All About Multiple Sclerosis

More MS news articles for March 2003

Golden Slumbers

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Feb 1, 2003
Marcia T Tofteland
Real Living with Multiple Sclerosis

DO YOU AND YOUR CHILDREN have a bedtime ritual? A regular routine that your children look forward to makes going to bed an enjoyable end to the day. I believe most parents would agree: An easier bedtime makes home life more peaceful.

Parents know that children love repetition and routine. When a child has a favorite storybook, parents will be asked to read it again and again, until often both parent and child can recite it by heart.

Reading introduces children to the world of the imagination. An early introduction to this delicious world will give them a lifelong appreciation of the benefits and rewards of reading.

Children love to be read and sung to; in fact, they love any time we devote to them, so spending time with them at bedtime is important. Sending them to slumber with a strong sense of being part of a loving family is essential to their well-being and self-esteem. Creating a bedtime routine is something your children will remember and cherish for a lifetime.

The Adventures of Willie the Worm

Our son, Josh, now 21, fondly remembers our various bedtime routines. One popular night-- time ritual consisted of a medley of lullabies (some of them personally abridged versions of nonlullaby love songs or prayers) combined with a calming back scratch or rub.

Of all of our bedtime traditions, Josh's unsurpassed favorite was "The Adventures of Willie the Worm." These adventures were created by my husband, Curt, and tailored exclusively to the life of Joshua Tofteland.

Willie the Worm lived in our yard under a bright red tulip. Willie's adventures were shared by his best friends-Harry the Hummingbird, Betty the Butterfly, Stanley the Squirrel, Twyla the Toad, Lylia the Ladybug, Poor Sport Simon, and, of course, Josh. The tale would always culminate in a dilemma (created from an actual problem Josh was struggling with) that none of the imaginary characters could solve. Invariably, one of the characters would suggest that they ask Joshua for his advice, and he would offer his solution. Soon, difficulties cleared up thanks to Josh, the characters would celebrate and all would be well again in the world of Willie the Worm.. that is until the next night, when another fiasco that could only be solved by the wise Joshua would befall the characters.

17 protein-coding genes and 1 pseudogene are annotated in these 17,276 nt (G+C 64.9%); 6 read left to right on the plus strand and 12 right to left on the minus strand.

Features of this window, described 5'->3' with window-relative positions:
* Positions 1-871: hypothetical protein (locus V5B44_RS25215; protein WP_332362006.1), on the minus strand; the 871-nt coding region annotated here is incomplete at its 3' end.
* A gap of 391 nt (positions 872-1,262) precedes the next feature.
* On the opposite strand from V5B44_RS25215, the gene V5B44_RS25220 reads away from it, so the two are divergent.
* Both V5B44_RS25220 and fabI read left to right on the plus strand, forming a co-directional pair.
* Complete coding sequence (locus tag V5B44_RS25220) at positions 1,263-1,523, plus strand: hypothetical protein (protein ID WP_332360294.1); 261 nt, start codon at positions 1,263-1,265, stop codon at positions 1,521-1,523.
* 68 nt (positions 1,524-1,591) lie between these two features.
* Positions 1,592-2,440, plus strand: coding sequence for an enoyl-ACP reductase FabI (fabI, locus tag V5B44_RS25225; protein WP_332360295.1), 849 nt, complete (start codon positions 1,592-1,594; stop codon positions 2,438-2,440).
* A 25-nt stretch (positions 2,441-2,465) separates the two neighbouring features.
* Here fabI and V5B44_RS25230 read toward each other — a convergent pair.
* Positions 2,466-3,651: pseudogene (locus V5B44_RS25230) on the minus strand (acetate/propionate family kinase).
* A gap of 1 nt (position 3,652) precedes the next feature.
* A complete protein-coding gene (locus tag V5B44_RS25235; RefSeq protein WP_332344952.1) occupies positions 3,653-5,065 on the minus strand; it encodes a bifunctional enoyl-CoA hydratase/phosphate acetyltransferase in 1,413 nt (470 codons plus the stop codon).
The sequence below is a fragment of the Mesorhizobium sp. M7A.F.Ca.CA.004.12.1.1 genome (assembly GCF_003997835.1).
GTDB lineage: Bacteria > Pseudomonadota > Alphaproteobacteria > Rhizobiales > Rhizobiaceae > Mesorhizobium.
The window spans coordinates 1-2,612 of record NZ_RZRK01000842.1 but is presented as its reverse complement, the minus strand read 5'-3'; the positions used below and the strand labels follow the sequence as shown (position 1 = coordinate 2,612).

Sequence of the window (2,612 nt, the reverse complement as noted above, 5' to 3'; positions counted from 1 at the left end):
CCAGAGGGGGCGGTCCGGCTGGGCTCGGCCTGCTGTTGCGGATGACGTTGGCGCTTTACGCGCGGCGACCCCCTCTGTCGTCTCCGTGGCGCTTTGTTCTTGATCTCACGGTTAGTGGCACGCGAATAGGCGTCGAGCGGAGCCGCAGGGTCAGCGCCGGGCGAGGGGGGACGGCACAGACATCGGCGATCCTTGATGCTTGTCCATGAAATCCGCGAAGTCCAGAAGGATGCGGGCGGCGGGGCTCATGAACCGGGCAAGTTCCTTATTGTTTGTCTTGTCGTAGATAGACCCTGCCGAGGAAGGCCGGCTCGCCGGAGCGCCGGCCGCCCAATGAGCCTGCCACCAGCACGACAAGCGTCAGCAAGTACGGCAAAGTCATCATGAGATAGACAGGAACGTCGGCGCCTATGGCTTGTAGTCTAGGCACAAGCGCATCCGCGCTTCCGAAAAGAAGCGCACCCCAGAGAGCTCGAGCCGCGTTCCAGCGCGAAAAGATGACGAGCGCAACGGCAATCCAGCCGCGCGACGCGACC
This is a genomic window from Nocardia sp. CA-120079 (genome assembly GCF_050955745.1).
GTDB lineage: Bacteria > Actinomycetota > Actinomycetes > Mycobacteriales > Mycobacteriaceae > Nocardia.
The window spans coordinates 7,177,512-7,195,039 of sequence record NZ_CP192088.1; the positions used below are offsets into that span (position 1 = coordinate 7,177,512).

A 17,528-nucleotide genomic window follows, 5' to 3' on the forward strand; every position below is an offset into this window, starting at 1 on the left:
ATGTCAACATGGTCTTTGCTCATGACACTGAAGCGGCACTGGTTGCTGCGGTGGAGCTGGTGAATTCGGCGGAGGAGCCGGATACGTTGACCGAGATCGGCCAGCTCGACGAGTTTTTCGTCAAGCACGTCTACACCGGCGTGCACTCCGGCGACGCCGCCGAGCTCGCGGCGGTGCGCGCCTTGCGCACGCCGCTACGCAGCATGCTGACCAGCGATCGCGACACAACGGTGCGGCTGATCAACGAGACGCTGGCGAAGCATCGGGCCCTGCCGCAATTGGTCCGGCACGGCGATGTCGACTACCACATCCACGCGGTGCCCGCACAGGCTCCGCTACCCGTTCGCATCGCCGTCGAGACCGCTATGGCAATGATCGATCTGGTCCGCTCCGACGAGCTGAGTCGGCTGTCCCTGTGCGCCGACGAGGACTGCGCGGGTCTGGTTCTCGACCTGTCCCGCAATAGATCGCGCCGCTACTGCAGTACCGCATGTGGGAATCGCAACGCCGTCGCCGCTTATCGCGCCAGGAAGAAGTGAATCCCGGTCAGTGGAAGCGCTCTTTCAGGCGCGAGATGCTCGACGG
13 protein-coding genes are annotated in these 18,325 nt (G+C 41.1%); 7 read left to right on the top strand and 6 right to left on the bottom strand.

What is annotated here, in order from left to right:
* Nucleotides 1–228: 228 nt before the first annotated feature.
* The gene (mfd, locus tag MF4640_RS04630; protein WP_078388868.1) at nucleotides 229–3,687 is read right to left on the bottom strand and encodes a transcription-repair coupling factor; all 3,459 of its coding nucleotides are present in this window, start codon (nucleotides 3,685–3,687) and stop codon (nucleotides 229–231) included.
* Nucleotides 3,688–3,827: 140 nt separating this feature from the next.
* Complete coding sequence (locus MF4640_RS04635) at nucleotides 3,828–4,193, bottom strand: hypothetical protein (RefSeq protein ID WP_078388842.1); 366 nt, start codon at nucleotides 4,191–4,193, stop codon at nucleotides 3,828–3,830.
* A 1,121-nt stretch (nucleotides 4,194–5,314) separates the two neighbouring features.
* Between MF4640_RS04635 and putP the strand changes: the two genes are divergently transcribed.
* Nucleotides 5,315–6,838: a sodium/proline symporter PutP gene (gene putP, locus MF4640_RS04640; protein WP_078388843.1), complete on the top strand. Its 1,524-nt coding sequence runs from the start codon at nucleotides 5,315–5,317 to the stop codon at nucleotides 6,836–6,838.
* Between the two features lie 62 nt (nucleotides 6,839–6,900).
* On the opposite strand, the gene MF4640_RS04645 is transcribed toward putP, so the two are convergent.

When Josh was around 6, a new bedtime routine evolved. After one or two of his favorite bedtime songs and a Willie the Worm story, Josh would say "Mommy stay and Daddy leave," indicating something was troubling him and he wanted to discuss it privately. Josh began by telling me about his day-this from a boy who normally, when asked, "What did you do in school today?" would reply nonchalantly, "Nothing." Eventually, the conversation would segue to what was troubling Josh. Although I helped him with homework almost every evening, our bedtime ritual was often the only true glimpse I'd get into Josh's life away from home.

As Josh started opening up to me, I learned more and more about his life in school, his friends, and what was troubling him. I wasn't fooled completely. I knew that part of his new openness was a way to stay awake a little later, but I didn't mind. The new communication was invaluable to our maturing relationship.

The tradition of bedtime sharing of lives continued through the years of middle school and beyond. As Josh matured, so did our conversations. Even if the problems seemed frivolous to an adult mind, I always gave them the respect they deserved because nothing is frivolous to a child. Everything children cope with is serious to them and deserves to be acknowledged and responded to accordingly. Developing a relationship based on communication and respect can't begin too early in life.

As Josh grew older, some difficult topics arose, but these conversations were made easier by the strong foundation of communication laid down early in our relationship.

Today, Joshua and I have an open, loving, respectful relationship. I confess it's difficult for me, at times, to adjust to him being an adult. That difficulty is mine, however, not his; I'm just a mom who's having a hard time realizing her "baby" is a man.
 

© 2003, Real Living with Multiple Sclerosis